Anecdotally from my position as a teacher librarian, I can see the students vastly prefer print for recreational reading, but have a strong preference for digital resources for informational purposes.  I regularly see many teachers include digital texts into their teaching practice through reading and viewing of e-books, online databases and web based texts.  Through our information literacy program, we are endeavouring to teach digital literacy skills, such as, how to locate, evaluate and synthesise information, as well as problem solving in both online and offline scenarios (Leu et al., 2015, p. 140).  

Digital literature has transformed society, the definition of literacy and the landscape of pedagogical practice.  Time will only tell if our scope and sequence improve digital literacies and competencies in both the faculty and the students… stay tuned for further updates




Armstrong, P. (2020). Bloom’s Taxonomy. Center for Teaching, Vanderbilt University. Retrieved from Image licenced under CC – BY – NC 

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Hashim, A & VongKulluskn, V. (2018). E reader apps and reading engagement: A descriptive case study. Computers and Education, 125, pp.358-375. Retrieved from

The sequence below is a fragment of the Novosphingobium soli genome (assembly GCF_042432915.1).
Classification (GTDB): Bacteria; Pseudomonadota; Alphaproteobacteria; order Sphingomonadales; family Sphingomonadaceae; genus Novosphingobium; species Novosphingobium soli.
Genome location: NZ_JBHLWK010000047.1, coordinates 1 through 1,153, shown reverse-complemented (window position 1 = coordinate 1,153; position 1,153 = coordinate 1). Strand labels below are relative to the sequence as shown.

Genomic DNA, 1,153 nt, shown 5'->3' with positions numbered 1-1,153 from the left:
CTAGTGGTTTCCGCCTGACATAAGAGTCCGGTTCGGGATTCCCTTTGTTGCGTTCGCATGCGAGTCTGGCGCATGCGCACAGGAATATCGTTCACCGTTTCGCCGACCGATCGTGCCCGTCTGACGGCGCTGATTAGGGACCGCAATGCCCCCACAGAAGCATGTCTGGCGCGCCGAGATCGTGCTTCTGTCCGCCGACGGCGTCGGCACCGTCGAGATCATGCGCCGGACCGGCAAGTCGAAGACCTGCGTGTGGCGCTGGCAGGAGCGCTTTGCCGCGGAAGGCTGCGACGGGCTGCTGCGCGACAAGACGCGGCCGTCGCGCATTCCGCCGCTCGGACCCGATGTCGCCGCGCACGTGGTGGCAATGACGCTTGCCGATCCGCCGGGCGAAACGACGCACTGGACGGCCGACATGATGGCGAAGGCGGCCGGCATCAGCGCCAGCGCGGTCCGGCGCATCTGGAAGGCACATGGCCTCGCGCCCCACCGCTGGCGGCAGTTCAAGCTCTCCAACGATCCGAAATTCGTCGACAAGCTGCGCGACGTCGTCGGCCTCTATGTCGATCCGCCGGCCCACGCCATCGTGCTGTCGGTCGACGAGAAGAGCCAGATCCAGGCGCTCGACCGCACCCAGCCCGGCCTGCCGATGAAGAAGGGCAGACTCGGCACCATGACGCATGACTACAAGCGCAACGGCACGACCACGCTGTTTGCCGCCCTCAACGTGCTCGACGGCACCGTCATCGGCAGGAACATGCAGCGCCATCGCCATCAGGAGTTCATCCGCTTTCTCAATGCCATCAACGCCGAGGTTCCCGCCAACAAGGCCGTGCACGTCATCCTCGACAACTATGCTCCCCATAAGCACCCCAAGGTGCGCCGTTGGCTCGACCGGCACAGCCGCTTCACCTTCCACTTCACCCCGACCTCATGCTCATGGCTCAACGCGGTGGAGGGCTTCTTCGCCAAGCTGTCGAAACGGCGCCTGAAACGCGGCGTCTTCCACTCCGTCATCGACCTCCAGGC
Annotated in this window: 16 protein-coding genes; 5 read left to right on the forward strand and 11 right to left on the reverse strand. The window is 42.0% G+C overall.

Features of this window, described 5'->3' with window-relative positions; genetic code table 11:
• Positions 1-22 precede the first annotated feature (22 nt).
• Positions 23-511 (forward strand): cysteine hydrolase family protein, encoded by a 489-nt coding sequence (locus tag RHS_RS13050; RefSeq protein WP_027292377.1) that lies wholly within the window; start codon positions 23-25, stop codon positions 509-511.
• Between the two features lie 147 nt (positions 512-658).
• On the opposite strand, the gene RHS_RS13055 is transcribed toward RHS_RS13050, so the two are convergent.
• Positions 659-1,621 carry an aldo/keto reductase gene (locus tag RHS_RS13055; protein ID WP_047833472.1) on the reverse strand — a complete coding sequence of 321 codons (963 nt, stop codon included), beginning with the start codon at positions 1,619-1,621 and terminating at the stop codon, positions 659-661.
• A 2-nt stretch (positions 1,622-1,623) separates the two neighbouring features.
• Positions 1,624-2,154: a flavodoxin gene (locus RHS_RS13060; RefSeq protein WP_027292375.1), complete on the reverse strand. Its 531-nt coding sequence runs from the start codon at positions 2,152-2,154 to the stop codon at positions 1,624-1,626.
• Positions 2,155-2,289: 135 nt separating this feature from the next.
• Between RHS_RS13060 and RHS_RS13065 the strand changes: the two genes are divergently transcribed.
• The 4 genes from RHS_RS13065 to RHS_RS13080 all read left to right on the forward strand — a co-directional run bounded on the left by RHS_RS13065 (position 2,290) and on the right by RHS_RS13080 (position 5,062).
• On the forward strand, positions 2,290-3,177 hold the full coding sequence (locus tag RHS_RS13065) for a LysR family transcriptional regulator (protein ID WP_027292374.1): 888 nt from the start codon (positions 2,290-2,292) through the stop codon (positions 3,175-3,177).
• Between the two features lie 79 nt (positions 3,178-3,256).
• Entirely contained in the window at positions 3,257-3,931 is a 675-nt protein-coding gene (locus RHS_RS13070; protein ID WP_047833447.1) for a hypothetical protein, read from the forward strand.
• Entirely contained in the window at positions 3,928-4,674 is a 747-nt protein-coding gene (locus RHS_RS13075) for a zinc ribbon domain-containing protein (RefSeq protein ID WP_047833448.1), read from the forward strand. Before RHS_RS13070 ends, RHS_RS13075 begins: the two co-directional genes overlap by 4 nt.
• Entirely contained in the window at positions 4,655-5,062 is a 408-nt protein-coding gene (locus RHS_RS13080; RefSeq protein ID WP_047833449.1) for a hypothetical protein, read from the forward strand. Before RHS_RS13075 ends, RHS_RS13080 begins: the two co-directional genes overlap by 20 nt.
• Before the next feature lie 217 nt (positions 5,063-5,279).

Jabr, F. (2013). The reading brain in the digital age: The science of paper versus screens. Scientific American. Retrieved from

Jeon, H. (2012). A comparison of the influence of electronic books and paper books on reading comprehension, eye fatigue, and perception. The Electronic Library, 30(3), 390-408. doi: 10.1108/02640471211241663 

Lamb, A. (2011). Reading redefined for a transmedia universe. Learning and leading with technology, 39(3), 12-17. Retrieved from login.aspx?direct=true&db=ehh&AN=67371172&site=ehost-live

Leu, D., McVerry, J. G., O’Byrne, W. I., Kiili, C., Zawilinski, L., Everett-Cacopardo, H., Kennedy, C., & Forzani, E. (2011). The new literacies of online reading comprehension: Expanding the literacy and learning curriculum. Journal of Adolescent & Adult Literacy, 55(1)5-14. Doi: 10.1598/JAAL.55.1.1